What to buy a future property mogul this Christmas, and why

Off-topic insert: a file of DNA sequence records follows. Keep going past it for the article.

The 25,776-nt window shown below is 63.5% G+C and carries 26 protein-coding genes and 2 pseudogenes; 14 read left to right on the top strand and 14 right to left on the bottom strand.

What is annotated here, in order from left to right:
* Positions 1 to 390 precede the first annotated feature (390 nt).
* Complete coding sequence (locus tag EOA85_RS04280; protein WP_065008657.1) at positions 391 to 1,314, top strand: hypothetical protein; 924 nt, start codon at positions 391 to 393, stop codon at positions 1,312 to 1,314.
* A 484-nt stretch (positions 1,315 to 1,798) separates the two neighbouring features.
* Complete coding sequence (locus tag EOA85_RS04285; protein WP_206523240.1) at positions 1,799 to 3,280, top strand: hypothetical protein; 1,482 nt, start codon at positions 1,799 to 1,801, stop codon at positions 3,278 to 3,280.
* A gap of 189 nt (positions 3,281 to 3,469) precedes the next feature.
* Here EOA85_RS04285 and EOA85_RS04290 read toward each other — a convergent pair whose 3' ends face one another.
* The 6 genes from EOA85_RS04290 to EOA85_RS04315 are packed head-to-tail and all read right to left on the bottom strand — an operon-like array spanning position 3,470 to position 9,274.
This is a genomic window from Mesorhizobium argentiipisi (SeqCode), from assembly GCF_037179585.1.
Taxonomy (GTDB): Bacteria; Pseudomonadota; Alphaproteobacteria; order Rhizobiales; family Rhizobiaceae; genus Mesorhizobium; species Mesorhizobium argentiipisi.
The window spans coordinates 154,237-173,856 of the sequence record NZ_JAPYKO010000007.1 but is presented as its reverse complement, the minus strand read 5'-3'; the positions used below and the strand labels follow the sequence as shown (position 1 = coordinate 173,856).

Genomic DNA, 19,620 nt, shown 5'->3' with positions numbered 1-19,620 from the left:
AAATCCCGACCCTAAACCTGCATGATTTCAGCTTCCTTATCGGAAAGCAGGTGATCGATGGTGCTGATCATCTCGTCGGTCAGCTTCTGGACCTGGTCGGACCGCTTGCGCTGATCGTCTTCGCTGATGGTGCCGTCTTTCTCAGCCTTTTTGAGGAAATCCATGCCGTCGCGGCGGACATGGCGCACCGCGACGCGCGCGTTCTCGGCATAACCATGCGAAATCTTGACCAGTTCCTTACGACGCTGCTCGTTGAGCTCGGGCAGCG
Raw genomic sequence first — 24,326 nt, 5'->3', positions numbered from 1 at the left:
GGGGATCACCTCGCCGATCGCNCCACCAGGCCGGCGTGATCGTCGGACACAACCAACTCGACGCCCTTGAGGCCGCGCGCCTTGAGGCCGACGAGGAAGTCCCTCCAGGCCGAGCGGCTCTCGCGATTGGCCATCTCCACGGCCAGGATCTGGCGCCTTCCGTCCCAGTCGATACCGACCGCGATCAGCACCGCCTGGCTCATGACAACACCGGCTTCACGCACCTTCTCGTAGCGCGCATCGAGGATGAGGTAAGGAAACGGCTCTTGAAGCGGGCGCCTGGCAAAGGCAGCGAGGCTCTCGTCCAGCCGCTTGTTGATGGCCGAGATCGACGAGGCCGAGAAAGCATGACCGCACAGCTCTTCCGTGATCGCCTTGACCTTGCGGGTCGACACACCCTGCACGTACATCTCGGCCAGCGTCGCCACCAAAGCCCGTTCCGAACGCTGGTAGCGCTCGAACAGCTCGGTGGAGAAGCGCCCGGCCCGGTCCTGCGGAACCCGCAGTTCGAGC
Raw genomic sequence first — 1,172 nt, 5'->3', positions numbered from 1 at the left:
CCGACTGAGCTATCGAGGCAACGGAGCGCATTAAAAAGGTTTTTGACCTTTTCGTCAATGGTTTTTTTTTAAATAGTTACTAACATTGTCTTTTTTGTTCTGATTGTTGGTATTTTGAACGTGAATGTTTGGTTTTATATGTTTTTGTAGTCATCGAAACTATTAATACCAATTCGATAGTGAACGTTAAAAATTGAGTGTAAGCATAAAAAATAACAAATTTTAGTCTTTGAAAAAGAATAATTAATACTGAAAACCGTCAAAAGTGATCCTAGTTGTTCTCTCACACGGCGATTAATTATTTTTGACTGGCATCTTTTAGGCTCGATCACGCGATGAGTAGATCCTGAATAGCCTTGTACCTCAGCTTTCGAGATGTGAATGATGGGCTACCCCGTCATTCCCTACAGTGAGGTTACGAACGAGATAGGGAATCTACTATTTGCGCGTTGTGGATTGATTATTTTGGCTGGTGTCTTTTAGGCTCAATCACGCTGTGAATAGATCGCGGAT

first_imgJessica Reid from Holland Park West in a file picture with the Lego model of Brisbane city at the BrisBricks LEGO Fan Show. Picture: Darren England.“Years ago, you would use LEGO to build imaginary houses or forts or towers. Now you can build Millennium Falcons, Eiffel Towers and Opera Houses,” he said in the firm’s Christmas newsletter. “LEGO reminds us that building things is fun — there’s imagination, problem solving, instructions to follow and limited resources because there’s a limit to those bricks.”According to the council “block by block, LEGO teaches children the basic principles of structural engineering, construction and even placemaking”.His only beef with this particular gift was ensuring kids knew to put it away properly:“There’s nothing worse than treading on a LEGO brick — particularly in the middle of the night.”More from newsParks and wildlife the new lust-haves post coronavirus22 hours agoNoosa’s best beachfront penthouse is about to hit the market22 hours ago Jack Simpson and Sophie Fraser were keen to get hands on with Lego this time last year. Picture: Richard Walker.KEEN to turn your growing little bundle of joy into a next generation property mogul? This may well be the toy of choice for you. According to the Property Council of Australia, “there’s no better way to learn a love of building than through LEGO” and it’s not alone in that assessment with executives of some of the biggest property development and investment firms in the country in agreement.Property Council chief executive Ken Morrison believed it was a gift that could fire up the imagination and a love of building. PLC students Yunaa Tae, Sasha Dimitrovici and Elaine Ung in Bundoora, Melbourne at the end of November after winning a LEGO robot building competition. Picture: AAP Image/James Ross.Dexus CEO Darren Steinberg: “It gets them off their iPads and phones.”Stockland MD & CEO Mark Steinert: Women in NASA series “illustrates the importance of diversity regarding equality, broadening customer reach and driving business”.AMP Capital global head of real estate, Carmel Hourigan: “Just like the best developments, the best LEGO creations are when all the different pieces work together to create something special.”Turner & Townsend CEO Vincent Clancy: “Start early if you want your kids to have a passion for construction … The best part about LEGO is that we can play with it too.” FOLLOW SOPHIE FOSTER ON FACEBOOK FREE: GET THE COURIER-MAIL’S REALESTATE NEWS DIRECT TO INBOXcenter_img Venice made of Lego at Melbourne Museum. Picture: Alex Coppel.Here’s what some of the industries top executives told the council:Brookfield Properties Australia development head Carl Schibrowski: “LEGO allows kids a sense of achievement to follow the instructions, and room for creativity to go freestyle, or both”.MinterEllison partner Virginia Briggs: LEGO presents the “opportunity to create something physical that has no boundaries or limits and truly sets the imagination on fire”. It “gives kids the tool to be true blue sky thinkers and architects for their own built environment. And not just buildings, also trains, buses, ships and everything in between”.last_img

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